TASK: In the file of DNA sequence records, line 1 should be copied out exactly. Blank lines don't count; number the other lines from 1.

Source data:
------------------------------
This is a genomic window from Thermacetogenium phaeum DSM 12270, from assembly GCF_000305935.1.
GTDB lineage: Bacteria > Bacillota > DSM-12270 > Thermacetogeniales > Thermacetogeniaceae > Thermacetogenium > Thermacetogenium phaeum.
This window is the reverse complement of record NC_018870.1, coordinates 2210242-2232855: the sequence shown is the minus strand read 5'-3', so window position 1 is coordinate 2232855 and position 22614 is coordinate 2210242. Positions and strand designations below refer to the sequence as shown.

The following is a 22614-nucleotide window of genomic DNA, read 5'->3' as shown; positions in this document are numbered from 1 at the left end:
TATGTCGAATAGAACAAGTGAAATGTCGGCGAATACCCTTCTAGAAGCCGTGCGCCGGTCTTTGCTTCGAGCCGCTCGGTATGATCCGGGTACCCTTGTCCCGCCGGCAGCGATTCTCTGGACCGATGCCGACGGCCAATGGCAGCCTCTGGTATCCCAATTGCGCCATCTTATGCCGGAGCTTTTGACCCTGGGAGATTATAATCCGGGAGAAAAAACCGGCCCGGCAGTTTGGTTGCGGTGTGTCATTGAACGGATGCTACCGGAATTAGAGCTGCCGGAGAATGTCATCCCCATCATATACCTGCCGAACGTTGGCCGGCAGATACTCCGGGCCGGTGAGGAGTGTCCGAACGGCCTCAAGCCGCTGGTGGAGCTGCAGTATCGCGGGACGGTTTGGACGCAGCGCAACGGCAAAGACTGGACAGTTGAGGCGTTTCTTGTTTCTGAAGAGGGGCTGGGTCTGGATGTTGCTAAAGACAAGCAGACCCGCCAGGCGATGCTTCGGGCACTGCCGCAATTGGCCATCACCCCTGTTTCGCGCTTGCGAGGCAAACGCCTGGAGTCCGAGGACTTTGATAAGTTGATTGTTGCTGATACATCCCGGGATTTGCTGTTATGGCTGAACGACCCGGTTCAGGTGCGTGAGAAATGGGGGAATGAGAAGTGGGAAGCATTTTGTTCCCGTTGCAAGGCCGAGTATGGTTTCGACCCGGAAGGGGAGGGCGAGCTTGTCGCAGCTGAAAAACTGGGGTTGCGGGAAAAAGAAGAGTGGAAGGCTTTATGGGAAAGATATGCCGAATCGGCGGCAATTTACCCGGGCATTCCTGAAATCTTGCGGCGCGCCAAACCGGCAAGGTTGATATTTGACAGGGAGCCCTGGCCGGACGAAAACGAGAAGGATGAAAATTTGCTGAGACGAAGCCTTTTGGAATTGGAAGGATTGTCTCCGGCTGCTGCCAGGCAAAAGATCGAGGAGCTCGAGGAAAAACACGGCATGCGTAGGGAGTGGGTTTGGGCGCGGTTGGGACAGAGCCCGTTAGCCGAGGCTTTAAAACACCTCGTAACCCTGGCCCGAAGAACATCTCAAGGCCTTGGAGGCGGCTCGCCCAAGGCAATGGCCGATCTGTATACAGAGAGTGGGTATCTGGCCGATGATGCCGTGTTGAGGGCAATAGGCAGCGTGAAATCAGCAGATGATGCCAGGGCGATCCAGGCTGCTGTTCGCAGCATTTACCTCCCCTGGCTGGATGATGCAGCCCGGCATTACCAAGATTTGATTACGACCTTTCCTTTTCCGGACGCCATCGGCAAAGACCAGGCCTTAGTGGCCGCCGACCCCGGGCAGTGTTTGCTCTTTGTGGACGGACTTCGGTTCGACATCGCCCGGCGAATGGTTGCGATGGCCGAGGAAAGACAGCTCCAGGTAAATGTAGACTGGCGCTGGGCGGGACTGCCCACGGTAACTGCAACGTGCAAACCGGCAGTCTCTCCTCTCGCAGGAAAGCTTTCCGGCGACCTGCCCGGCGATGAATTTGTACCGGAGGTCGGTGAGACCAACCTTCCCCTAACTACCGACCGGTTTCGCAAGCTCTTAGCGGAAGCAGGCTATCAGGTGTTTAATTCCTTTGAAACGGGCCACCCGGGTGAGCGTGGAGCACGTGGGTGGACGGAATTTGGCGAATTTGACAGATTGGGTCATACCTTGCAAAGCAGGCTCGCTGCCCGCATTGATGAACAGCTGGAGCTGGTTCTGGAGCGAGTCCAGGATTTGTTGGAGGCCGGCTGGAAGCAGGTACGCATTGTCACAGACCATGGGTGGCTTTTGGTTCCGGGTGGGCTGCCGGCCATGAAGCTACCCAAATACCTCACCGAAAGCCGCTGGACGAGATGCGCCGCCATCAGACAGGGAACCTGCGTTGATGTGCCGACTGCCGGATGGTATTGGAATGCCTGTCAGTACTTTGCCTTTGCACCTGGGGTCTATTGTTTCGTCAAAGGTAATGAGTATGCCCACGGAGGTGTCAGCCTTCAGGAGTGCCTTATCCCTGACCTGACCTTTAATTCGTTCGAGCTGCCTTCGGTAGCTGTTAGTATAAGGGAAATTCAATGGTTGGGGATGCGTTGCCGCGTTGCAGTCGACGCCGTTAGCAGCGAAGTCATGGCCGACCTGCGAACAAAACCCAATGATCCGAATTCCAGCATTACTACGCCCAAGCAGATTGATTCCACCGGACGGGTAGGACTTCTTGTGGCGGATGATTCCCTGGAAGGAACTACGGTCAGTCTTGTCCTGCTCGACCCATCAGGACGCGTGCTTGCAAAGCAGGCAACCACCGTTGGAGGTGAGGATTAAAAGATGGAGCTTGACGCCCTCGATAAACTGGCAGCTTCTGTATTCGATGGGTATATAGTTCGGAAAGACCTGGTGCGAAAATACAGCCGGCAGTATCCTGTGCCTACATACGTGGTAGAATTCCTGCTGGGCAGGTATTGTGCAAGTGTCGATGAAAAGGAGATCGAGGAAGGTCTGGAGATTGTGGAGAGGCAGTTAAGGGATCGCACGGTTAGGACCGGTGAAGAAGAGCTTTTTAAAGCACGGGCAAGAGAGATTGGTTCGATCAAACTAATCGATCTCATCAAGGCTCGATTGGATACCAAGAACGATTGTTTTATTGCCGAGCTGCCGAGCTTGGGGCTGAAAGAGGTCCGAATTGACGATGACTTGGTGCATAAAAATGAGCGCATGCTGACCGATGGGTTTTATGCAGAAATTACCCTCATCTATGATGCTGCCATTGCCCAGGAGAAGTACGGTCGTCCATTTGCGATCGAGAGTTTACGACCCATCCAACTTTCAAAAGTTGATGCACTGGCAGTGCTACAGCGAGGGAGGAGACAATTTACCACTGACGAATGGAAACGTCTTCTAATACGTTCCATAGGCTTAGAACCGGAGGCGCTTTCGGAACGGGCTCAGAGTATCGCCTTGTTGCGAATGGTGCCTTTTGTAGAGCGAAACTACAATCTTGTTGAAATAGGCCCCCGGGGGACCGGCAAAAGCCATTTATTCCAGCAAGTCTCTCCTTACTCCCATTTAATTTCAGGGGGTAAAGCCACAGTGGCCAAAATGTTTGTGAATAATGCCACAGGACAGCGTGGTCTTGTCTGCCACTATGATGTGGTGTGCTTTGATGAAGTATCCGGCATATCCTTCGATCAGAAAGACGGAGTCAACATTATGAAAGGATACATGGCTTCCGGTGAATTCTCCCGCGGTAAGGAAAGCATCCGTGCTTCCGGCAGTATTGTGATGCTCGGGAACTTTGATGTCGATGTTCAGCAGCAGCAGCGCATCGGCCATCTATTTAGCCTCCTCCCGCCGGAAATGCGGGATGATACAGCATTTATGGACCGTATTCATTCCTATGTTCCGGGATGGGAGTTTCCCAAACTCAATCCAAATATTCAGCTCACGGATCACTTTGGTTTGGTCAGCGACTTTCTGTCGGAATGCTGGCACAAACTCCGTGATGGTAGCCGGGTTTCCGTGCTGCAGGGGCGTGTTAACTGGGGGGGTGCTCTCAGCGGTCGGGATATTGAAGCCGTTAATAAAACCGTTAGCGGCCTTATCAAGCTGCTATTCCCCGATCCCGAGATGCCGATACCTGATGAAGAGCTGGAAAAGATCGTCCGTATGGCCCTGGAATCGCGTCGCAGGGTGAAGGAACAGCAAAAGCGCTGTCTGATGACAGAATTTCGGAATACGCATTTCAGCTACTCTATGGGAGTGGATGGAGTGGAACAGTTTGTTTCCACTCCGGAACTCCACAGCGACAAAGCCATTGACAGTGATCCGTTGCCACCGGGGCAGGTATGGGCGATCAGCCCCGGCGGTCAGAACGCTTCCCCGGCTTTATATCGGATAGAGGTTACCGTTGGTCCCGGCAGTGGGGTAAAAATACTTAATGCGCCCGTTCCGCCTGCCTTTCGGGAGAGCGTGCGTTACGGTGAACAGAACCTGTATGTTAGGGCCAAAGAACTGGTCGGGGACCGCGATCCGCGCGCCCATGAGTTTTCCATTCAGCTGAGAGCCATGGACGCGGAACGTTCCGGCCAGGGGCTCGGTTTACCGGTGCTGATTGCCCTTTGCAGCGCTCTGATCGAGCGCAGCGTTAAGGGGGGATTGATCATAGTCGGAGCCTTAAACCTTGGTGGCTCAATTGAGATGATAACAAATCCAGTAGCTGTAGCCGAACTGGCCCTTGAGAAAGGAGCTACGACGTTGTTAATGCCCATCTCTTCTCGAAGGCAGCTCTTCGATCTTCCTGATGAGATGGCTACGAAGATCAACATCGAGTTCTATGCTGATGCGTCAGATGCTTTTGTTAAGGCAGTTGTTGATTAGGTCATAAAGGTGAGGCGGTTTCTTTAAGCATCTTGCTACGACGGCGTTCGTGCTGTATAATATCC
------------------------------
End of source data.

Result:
This is a genomic window from Thermacetogenium phaeum DSM 12270, from assembly GCF_000305935.1.